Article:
Microsoft Azure has an edge over Amazon Web Services at big companies, Goldman Sachs survey says

Key Points
  • Microsoft Azure was getting more usage than all other clouds at big companies whose executives responded to a Goldman Sachs survey that was conducted last month. 
  • Goldman Sachs analysts emphasized that workloads don't directly correlate with revenue.
Satya Nadella, CEO of Microsoft, speaks during an interview on the David Rubenstein Show in New York on September 27, 2017.
Christopher Goodney | Bloomberg | Getty Images

A Goldman Sachs survey of technology executives at large companies last month showed that Microsoft remained the most popular supplier of public cloud services, even as Amazon leads the market overall in terms of revenue.

The latest results suggest that Microsoft could continue to gain cloud market share. Microsoft stock has outpaced the major indices as CEO Satya Nadella has focused the company more on cloud services, particularly for business use. Further cloud growth could help bring the stock higher, as analysts expect.

Goldman Sachs based its latest findings on an information-technology spending survey of 100 IT executives at Global 2000 companies. It performs the survey each June and December.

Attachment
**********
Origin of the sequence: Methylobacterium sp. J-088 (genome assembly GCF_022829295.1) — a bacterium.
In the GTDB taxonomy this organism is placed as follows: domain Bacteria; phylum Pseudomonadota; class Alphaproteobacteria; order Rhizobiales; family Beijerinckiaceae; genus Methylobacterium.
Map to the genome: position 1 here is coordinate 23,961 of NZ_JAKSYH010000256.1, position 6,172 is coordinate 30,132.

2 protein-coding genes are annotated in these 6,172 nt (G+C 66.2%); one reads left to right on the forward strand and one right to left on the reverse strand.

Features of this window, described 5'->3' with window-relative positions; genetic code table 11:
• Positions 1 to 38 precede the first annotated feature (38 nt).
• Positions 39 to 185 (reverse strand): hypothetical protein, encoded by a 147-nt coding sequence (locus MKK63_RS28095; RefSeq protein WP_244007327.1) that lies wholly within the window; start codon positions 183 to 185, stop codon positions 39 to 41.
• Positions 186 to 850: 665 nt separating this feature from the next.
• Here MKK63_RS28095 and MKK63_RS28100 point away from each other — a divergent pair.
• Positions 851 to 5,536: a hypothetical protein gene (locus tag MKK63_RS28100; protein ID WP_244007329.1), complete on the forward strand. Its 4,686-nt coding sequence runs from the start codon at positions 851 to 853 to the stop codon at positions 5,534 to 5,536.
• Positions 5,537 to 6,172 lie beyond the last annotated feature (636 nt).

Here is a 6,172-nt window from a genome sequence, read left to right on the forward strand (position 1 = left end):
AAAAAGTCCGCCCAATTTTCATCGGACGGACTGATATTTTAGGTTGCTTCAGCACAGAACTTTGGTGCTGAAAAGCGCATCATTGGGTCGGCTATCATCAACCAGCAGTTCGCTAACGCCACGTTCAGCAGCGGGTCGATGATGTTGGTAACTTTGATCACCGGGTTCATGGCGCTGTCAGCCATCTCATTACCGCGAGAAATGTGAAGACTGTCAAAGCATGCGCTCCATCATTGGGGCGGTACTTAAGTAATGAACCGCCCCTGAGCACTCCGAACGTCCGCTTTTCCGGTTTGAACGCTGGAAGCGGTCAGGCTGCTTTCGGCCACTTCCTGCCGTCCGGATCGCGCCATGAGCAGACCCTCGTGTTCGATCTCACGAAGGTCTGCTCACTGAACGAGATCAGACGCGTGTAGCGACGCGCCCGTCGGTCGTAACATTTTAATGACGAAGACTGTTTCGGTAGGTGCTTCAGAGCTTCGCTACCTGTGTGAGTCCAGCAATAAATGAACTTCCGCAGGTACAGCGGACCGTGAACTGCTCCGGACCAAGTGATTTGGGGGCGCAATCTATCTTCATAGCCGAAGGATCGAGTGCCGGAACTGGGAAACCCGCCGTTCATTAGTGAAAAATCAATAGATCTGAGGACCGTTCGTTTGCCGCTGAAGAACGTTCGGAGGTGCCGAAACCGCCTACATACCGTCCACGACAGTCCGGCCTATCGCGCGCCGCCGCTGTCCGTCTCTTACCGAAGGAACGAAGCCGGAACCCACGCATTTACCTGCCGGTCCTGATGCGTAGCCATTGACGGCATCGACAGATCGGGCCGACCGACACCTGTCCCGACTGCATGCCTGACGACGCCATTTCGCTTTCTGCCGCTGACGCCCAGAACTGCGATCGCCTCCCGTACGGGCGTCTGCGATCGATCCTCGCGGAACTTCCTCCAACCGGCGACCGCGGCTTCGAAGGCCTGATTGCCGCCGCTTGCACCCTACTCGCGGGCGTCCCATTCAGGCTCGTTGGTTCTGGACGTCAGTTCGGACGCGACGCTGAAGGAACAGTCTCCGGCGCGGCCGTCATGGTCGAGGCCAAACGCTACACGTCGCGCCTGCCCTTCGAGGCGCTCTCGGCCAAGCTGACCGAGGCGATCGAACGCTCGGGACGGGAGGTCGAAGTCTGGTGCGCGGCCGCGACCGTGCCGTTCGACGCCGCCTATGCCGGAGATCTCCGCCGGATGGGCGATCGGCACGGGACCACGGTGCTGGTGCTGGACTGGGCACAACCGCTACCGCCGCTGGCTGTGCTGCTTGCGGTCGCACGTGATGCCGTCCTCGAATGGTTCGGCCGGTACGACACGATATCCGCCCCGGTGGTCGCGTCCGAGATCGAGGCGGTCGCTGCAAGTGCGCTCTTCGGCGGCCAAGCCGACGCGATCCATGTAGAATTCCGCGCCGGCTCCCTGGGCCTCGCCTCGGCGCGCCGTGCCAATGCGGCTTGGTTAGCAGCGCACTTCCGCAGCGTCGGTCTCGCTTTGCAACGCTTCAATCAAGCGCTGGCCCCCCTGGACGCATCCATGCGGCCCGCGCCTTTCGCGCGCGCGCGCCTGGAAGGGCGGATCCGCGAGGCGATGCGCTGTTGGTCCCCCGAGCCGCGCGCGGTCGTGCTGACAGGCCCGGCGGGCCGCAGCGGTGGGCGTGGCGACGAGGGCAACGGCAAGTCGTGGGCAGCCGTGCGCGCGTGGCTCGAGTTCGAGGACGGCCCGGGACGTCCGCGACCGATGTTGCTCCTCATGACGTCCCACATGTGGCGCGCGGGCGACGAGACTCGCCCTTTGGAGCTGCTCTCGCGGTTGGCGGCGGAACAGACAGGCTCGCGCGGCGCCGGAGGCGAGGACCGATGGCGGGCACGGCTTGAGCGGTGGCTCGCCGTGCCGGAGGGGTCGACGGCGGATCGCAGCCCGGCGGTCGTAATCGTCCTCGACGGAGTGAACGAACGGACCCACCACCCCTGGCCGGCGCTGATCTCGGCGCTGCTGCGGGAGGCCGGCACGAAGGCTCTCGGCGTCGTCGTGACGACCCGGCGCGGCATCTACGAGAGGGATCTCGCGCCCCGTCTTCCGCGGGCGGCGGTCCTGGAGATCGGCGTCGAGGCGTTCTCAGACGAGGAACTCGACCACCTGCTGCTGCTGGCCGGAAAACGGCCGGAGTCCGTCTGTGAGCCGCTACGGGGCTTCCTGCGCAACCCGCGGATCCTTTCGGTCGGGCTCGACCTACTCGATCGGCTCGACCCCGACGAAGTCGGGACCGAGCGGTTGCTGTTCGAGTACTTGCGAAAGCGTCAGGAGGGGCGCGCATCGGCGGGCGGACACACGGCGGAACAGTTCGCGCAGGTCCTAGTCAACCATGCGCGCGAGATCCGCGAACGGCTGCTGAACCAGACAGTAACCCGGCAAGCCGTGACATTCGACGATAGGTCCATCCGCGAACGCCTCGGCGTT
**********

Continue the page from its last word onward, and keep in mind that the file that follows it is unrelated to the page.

The latest survey showed that 56 executives are using Azure for cloud infrastructure, versus 48 using AWS. Across cloud infrastructure and platform as a service put together, Microsoft's lead which has been increasing since December 2017, according to the analysts.

Additionally, more respondents expect their companies to be using Azure than any other cloud in three years, the analysts wrote.

They said 66 chief information officers responded that they will use Azure for cloud infrastructure then, while 64 said they would use AWS at that time.

"Respondents expect today's top vendors to continue to dominate the rankings in three years. Microsoft remains the clear leader, with 22% of the votes today and in three years respectively," the analysts wrote.

The results lead the analysts to conclude that about 23% of IT workloads are now on public clouds, up from 19% in June, and they expect the percentage to reach 43% in three years. That leaves plenty of room for growth for other contenders, like Google, for example. It came in third place for cloud infrastructure vendors that respondents expect to be using in three years, with 30.

The analysts repeatedly pointed out that workload usage doesn't line up exactly with actual revenue. In the third quarter AWS captured $9 billion in revenue. Microsoft doesn't specify quarterly Azure revenue but analyst Jay Vleeschhouwer of Griffin Securities, who has a buy rating on Microsoft, estimated that Azure revenue in the quarter was about $4.33 billion.

About 91% of analysts surveyed by FactSet have the equivalent of buy ratings on Microsoft stock, including Goldman Sachs.

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